Cookie consent

We use cookies to improve your experience on this website. By continuing to browse our site you agree to our use of cookies. Tell me more | Cookie preferences

South Africa launches banknotes with Mandela image

South African President Jacob Zuma shows a note featuring the country's former president Nelson Mandela.

Story highlights

  • Banknotes featuring a picture of the former president go into circulation
  • The new banknotes will co-exist with the current bills as legal tender
  • Mandela spent 27 years in prison for fighting against racial segregation

When South Africans open their wallets, they will be greeted by images of a smiling Nelson Mandela in various denominations.

This week, the nation launched banknotes featuring a picture of the former president and anti-apartheid icon on the front. The back of the banknotes retains images of the Big Five animals.

Big Five --- lion, buffalo, elephant, rhino and leopard -- refer to the most celebrated animals in African game reserves.

"Our currency is a unique symbol of our nationhood, with many of us handling banknotes every day," said Gill Marcus, the Reserve Bank governor . "The Reserve Bank is proud to be able to honor South Africa's struggle icon and first democratically elected president in this way."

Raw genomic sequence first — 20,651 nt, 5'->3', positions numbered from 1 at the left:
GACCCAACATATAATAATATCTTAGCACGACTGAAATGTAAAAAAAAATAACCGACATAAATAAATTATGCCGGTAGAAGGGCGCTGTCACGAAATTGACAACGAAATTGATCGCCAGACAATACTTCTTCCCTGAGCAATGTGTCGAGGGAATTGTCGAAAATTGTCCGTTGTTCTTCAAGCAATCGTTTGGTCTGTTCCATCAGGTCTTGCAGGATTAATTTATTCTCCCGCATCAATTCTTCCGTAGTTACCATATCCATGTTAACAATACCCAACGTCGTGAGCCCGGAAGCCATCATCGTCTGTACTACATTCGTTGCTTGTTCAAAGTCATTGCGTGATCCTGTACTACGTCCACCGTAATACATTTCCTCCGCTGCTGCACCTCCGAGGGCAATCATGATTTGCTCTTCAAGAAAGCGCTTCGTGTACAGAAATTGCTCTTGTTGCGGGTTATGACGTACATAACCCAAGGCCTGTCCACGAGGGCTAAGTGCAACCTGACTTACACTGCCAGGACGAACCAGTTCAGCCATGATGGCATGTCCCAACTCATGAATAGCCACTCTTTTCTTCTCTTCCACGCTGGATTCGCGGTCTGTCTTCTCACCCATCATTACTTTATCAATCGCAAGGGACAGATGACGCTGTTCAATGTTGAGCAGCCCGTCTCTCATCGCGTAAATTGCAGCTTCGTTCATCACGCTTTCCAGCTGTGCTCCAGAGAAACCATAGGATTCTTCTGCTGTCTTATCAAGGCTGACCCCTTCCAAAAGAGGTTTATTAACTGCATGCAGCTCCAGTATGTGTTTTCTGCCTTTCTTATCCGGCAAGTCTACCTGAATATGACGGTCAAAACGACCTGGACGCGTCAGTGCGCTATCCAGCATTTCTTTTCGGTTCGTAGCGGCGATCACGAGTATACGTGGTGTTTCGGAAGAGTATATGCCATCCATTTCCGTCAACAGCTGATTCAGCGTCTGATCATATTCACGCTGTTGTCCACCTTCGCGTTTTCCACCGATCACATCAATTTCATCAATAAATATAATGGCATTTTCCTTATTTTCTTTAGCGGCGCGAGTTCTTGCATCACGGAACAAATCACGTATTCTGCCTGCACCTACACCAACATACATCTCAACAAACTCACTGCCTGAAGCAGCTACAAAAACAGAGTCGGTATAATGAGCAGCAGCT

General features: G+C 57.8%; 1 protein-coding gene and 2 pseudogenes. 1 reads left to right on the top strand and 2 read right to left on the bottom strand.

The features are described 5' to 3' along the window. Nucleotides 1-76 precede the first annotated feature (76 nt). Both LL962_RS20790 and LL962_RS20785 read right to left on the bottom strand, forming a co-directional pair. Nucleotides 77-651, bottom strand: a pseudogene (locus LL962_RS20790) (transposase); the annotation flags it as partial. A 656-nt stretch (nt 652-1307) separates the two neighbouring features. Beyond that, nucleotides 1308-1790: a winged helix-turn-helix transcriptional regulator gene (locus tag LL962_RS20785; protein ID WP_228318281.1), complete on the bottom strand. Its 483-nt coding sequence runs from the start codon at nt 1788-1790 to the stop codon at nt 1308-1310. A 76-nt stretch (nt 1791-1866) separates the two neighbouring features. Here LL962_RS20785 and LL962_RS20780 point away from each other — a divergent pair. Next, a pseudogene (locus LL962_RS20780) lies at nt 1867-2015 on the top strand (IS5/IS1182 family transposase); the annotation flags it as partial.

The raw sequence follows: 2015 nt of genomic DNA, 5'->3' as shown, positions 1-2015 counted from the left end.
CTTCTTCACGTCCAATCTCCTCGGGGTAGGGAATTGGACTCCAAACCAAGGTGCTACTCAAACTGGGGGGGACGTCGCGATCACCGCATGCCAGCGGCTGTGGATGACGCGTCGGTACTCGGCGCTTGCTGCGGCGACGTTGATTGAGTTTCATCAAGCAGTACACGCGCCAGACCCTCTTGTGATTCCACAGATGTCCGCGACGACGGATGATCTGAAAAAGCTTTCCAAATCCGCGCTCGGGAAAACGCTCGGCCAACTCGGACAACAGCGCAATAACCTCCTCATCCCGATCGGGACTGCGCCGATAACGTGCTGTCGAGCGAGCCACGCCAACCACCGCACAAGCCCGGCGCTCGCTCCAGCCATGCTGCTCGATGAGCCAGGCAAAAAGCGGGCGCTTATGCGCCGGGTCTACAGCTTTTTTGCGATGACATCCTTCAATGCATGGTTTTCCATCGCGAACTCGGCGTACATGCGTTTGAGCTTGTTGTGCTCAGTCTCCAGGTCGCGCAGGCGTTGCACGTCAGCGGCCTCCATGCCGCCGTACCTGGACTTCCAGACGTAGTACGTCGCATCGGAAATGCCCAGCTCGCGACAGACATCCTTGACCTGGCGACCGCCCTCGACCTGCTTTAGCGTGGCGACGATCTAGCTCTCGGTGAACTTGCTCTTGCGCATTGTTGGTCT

Before the launch, a public awareness campaign helped familiarize citizens with the new bills, Marcus said in a statement.

The banknotes feature a picture of the former president.

Mandela, a Nobel peace laureate, spent 27 years in prison for fighting against racial segregation in South Africa. He became the nation's first black president in 1994, four years after he was freed from prison.

    Though he has not appeared in public for years, he retains popularity for his role in reconciling a country torn apart by apartheid.

    The new 10, 20, 50, 100 and 200 rand banknotes will co-exist with the current bills as legal tender.

        CNN Recommends

      • pkg clancy north korea nuclear dreams_00002004.jpg

        As "We are the World" plays, a video shows what looks like a nuclear attack on the U.S. Jim Clancy reports on a bizarre video from North Korea.
      • Photojournalist Alison Wright travelled the world to capture its many faces in her latest book, "Face to Face: Portraits of the Human Spirit."
      • pkg rivers uk football match fixing_00005026.jpg

        Europol claims 380 soccer matches, including top level ones, were fixed - as the scandal widens, CNN's Dan Rivers looks at how it's done.
      • No Eiffel Towers, Statues of Liberties, Mt. Rushmores, Taj Mahals, Aussie koalas or Chairman Maos.

        It's an essential part of any trip, an activity we all take part in. Yet almost none of us are any good at it. Souvenir buying is too often an obligatory slog.